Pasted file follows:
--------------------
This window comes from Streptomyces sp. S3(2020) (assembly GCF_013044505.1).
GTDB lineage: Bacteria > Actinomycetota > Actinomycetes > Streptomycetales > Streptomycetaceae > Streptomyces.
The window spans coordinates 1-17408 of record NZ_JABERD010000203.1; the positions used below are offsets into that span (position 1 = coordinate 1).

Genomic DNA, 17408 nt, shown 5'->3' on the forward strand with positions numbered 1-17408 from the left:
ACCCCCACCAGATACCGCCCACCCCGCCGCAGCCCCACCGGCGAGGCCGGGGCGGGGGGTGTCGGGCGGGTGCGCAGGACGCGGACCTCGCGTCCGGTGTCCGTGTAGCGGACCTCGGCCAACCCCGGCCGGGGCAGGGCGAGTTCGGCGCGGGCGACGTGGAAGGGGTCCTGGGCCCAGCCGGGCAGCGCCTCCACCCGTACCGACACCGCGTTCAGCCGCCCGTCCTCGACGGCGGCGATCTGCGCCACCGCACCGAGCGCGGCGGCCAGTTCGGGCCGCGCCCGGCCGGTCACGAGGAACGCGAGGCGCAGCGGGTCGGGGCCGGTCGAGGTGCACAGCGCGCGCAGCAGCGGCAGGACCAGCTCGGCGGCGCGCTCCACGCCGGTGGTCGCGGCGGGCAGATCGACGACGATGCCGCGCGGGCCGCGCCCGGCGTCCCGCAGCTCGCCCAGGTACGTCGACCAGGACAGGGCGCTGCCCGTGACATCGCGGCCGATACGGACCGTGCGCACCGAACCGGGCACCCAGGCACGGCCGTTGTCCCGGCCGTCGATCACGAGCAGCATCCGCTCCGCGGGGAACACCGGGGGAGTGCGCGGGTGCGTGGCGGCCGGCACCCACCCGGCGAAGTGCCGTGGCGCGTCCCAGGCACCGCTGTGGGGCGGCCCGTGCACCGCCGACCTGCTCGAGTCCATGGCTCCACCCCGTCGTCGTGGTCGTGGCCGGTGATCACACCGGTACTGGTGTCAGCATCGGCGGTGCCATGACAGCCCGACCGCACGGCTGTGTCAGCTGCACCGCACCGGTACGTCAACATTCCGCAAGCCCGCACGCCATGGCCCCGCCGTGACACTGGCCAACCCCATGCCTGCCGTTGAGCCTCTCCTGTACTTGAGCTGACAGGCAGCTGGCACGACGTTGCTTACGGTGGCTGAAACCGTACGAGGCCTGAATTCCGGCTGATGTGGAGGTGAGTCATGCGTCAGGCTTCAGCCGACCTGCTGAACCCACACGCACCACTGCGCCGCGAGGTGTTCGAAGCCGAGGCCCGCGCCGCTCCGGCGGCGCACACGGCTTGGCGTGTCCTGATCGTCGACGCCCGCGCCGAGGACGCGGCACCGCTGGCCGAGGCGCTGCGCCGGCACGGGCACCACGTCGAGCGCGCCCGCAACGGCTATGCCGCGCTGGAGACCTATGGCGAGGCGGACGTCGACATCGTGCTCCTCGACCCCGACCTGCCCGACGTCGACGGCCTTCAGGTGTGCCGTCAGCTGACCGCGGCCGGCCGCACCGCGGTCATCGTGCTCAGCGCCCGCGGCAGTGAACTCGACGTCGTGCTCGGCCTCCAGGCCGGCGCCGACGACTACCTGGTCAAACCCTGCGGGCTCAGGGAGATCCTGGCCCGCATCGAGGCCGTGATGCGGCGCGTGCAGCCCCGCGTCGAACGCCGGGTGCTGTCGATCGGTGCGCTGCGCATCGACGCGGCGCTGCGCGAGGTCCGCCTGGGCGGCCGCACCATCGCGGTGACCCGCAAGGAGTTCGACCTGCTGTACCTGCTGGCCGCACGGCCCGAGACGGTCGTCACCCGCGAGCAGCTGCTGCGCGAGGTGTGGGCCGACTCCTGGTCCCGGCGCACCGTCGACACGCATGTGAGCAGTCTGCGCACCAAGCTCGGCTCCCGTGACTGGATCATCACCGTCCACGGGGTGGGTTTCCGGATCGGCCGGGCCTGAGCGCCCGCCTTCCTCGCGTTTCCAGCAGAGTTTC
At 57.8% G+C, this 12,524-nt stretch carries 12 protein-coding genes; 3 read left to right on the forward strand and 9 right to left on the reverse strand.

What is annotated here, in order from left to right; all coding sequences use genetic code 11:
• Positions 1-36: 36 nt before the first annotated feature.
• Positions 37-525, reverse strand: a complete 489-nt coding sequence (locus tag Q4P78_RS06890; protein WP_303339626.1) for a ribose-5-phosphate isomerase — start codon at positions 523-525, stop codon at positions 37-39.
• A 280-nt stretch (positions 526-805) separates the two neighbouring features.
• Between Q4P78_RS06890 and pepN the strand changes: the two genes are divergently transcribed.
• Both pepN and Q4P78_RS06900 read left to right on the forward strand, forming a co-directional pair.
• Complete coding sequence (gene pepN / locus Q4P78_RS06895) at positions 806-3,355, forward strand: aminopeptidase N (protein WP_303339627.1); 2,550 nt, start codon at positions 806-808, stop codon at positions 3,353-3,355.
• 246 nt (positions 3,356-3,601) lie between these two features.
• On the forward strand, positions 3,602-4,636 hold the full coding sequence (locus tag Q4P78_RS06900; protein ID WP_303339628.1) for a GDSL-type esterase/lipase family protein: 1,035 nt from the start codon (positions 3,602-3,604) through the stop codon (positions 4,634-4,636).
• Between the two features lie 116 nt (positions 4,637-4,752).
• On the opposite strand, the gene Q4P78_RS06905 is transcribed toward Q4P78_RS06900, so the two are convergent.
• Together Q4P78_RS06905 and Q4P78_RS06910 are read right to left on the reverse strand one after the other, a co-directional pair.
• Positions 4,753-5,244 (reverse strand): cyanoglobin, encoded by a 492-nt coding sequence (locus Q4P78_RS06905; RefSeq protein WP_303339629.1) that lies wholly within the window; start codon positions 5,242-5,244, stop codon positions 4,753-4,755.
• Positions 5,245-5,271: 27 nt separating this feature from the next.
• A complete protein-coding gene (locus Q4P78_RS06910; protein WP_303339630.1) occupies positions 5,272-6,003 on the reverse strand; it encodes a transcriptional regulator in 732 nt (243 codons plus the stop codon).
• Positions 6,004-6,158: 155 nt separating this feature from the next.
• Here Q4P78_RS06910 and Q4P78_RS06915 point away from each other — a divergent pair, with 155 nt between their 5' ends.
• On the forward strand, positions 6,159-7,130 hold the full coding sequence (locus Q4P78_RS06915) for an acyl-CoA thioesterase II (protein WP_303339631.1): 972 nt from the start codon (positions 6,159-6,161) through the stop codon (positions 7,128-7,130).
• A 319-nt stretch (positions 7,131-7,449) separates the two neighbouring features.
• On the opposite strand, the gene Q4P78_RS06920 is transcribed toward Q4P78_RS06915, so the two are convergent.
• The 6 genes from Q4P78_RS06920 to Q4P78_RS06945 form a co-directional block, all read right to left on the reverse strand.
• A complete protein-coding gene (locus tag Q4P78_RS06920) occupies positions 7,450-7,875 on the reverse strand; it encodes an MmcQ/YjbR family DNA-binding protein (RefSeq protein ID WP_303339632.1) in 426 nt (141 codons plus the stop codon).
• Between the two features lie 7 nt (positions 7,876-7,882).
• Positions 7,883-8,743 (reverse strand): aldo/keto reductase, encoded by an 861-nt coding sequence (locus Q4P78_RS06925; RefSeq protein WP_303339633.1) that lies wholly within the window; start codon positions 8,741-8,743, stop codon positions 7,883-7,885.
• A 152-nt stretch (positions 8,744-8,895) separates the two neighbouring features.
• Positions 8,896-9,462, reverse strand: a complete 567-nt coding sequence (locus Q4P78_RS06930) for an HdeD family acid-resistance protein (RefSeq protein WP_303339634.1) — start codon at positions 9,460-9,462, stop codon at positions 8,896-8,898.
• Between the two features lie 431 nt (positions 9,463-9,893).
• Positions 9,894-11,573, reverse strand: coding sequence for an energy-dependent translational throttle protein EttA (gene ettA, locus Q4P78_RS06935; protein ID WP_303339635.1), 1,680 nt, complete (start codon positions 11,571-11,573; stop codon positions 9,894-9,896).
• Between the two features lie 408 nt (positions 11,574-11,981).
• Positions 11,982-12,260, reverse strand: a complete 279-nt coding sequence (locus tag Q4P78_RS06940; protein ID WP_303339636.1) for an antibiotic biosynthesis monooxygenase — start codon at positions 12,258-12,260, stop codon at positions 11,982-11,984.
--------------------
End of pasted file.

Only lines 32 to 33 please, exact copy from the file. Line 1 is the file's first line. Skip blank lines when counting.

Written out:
• Positions 8,896-9,462, reverse strand: a complete 567-nt coding sequence (locus Q4P78_RS06930) for an HdeD family acid-resistance protein (RefSeq protein WP_303339634.1) — start codon at positions 9,460-9,462, stop codon at positions 8,896-8,898.
• Between the two features lie 431 nt (positions 9,463-9,893).